A few years ago I took a trip to New York City to meet with some folks at our denominational mission agency headquarters to talk about Haiti. Outside of my first ride on the NYC subway and a couple decent slices of pizza in Greenwich Village, the trip turned out to be a bust. Five out of the six people who were supposed to meet with us bailed at the last minute. I never did get to talk to anyone about our denomination's work in Haiti, and to top it off, my flight out of LaGuardia was delayed due to rain.
When I had left two days earlier, my ticket said I was supposed to land in Dayton by 7pm, so instead of driving my car to airport, I decided to ride. It was June, so I knew I could get home before dark. No problems, right?
My flight was supposed to be direct from NYC to Dayton, but with all the changes and cancellations I ended up on a plane bound for Cincinnati. I arrived a little before 11pm, and having missed my connecting flight the airline offered me an all-expenses paid overnight experience in C Terminal. I found two other guys trying to get to Dayton, so we split the cost of a car service... about 60 bucks apiece. By the time we arrived in Dayton it was after 1am, and it was raining.
I uncovered my bike, put the soaking cover in one saddlebag, put my clothes in the other, put on my raincoat and water-proof gloves, and headed for home.
Have you ever ridden at night, in heavy rain, when the sky is completely dark, and you can't see a thing? I hadn't. Ever. I avoided, whenever I could both riding at night and riding in any other weather than whatever it is we call "good weather" here in Ohio. I'm what you call a "fair weather" biker or as my hard core friends like to call it, I'm a wuss.
But I'd just spent my last sixty bucks on a car ride, and I really wanted to go home, so into the night I rode.
I didn't have a visor, so my glasses were my windshield. The lines on the road were obscured from the rain and lack of available light. I couldn't see squat.
Soon I was passed by a semi going about sixty. I settled in a fair distance behind him, and just followed his tail lights as far as I could, until he pulled over for the night. The rest of the evening I either lived off the head lights of vehicles coming up behind me, or followed tail lights of those ahead of me so I could stay on the road. I just followed the lights on the highway, until finally, very late at night, or very early in the morning, I saw the unmistakable glow of the refinery, the lights and flame lighting up the rain in sky.
It was a beautiful sight, all that orange light. I meant that home wasn't that far away. Lights on the highway, guiding me home, to a city shining in the middle of night.
You probably don't think of Lima, Ohio that way do you? Well, I can tell you, soaking wet in cold rain, that's exactly how I felt.
Jesus described himself as the light of the world. He does this many different times, but the one I like the most happens after an unusual occurrence in the courtyard of the Temple of Jerusalem. It's described to us in the 8th chapter of John.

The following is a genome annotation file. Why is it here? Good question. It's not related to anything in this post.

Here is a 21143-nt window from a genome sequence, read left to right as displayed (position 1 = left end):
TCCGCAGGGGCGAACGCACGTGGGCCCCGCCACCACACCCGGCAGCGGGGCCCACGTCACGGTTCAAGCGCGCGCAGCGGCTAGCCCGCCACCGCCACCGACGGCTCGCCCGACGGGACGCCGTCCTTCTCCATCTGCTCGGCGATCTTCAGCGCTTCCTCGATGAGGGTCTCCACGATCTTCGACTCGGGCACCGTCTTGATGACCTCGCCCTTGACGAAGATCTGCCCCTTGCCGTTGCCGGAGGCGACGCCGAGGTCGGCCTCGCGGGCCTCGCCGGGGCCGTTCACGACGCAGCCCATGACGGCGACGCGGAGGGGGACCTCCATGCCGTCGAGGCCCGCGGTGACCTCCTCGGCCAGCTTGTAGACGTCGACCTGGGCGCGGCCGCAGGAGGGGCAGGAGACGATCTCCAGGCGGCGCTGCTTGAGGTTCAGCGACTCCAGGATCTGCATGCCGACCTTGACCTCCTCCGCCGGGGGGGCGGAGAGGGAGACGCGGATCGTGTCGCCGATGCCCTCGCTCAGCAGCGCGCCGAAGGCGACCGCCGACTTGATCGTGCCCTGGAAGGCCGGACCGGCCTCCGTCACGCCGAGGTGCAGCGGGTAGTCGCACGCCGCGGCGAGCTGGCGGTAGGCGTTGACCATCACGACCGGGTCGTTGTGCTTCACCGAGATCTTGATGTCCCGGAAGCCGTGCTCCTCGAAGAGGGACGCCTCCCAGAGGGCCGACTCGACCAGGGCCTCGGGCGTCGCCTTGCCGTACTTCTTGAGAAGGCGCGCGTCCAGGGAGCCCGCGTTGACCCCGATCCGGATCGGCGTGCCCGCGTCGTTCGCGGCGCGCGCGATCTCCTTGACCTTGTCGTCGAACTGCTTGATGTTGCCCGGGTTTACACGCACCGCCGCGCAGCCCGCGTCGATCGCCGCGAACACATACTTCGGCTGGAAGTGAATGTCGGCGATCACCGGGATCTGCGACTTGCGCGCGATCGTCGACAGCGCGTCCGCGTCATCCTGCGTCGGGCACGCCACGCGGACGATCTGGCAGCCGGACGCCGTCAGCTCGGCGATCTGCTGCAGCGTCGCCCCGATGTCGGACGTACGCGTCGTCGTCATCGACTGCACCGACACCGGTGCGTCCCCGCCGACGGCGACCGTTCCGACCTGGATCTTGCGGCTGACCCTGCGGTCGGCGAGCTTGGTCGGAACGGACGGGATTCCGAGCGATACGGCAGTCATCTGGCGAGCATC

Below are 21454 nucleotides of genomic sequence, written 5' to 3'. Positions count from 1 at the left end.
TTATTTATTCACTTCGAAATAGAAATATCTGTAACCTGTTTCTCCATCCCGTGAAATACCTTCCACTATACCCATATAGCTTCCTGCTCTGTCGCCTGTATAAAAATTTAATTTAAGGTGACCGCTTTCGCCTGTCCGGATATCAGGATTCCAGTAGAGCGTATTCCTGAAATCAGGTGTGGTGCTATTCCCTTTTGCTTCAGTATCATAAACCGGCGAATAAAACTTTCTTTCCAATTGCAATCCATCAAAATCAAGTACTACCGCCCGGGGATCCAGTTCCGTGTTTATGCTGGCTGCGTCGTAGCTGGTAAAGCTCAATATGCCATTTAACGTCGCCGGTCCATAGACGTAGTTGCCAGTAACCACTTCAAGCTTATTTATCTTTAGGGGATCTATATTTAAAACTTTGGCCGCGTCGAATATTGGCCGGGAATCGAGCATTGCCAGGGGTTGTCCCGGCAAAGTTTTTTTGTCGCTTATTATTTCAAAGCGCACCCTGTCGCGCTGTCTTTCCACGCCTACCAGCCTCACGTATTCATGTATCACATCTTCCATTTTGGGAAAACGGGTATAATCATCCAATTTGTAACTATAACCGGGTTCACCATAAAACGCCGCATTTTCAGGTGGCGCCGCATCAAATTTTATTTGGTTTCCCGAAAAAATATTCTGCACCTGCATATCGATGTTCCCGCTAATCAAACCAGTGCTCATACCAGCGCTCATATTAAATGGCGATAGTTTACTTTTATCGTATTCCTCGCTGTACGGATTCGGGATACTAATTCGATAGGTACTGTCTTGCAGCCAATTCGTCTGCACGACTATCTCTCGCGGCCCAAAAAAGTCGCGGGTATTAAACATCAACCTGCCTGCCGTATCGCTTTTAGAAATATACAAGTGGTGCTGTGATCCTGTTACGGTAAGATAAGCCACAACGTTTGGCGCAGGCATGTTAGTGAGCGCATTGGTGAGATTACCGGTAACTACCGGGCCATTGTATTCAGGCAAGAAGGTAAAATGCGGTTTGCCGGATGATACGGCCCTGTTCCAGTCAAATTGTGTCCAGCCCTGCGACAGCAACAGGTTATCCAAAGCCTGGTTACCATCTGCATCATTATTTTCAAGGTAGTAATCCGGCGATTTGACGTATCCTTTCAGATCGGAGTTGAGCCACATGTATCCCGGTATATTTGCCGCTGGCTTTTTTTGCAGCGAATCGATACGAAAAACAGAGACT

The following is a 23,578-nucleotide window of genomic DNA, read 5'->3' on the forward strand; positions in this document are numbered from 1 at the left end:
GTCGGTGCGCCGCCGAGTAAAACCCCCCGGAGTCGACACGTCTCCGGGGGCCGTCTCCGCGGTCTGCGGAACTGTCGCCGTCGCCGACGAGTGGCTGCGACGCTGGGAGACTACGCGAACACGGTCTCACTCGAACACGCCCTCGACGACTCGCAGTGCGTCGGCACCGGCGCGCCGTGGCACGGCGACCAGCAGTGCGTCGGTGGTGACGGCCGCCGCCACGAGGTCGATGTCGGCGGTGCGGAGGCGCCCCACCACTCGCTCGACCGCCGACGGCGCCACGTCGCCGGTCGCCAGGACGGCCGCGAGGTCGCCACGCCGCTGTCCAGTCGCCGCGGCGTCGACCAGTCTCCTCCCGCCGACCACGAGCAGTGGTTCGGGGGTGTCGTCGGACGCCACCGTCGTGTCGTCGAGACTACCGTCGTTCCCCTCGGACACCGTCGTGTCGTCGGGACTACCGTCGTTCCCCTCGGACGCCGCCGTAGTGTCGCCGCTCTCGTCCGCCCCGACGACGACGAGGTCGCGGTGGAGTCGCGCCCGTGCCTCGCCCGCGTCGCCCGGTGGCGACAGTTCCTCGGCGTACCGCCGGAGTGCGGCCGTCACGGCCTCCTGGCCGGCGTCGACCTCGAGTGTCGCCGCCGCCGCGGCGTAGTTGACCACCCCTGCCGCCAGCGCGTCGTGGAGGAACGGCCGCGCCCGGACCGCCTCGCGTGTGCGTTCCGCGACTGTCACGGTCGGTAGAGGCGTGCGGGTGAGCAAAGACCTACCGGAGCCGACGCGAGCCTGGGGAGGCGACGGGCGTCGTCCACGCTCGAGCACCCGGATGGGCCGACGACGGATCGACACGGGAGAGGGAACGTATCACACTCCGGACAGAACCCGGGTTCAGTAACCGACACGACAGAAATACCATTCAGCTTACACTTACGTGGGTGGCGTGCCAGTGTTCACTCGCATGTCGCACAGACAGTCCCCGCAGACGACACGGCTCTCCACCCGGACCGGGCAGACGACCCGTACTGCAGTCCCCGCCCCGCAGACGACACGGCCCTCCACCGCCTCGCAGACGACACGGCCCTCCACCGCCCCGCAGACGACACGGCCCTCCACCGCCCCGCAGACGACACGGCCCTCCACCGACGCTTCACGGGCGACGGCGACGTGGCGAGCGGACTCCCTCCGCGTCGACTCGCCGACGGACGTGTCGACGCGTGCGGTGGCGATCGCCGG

Jesus prays alone that morning to start the day on the Mount of Olives, the same Mount of Olives where he will descend into Jerusalem in Palm Sunday to the cheers of "Hosanna", and the same Mount of Olives were there is a garden called, "Gethsemane", which is a word that means "olive press", where he would sweat blood the night before he died, begging his Father for another way to save the world from sin and death. He prays on the Mount of Olives, and then descends into the city, through the Temple Gate into the Temple where he begins to teach.
Soon, though, the Temple priests and authorities, into the middle of the Court of the Gentiles, drag a woman accused of adultery. And in that moment, these learned scholars who were tired of getting their butt handed to them again and again by a carpenter's son, decide to use the occasion to see if this time they could get him say something either stupid, wrong, or so offensive that the crowds who loved Jesus - the least, the last, and the lost - would quit following him around and maybe even turn on him so they could arrest him without incident or riot.
"Moses", said the religious super-preachers of the day, "commanded us to stone an adulterer to death. What you think Jesus? What do you think we should do?"
In the year where we pay special homage to lady bikers, I think it's appropriate to use this scripture this day. In a world where women had no say, no power, and no standing, Jesus looks past what is, to what should be. He befriends women. Champions them. Empowers them. In a world where a husband can leave his wife with absolutely nothing and no repercussions, Jesus holds those men accountable for their actions. There are no second-class citizens in Jesus eyes... not lady-bikers, not 1%ers, not weekend biker warriors, or even wusses on Kawasakis.....
Those who appear the furthest away from God, are loved by Him the most. Don't hear that much any more, any where do you.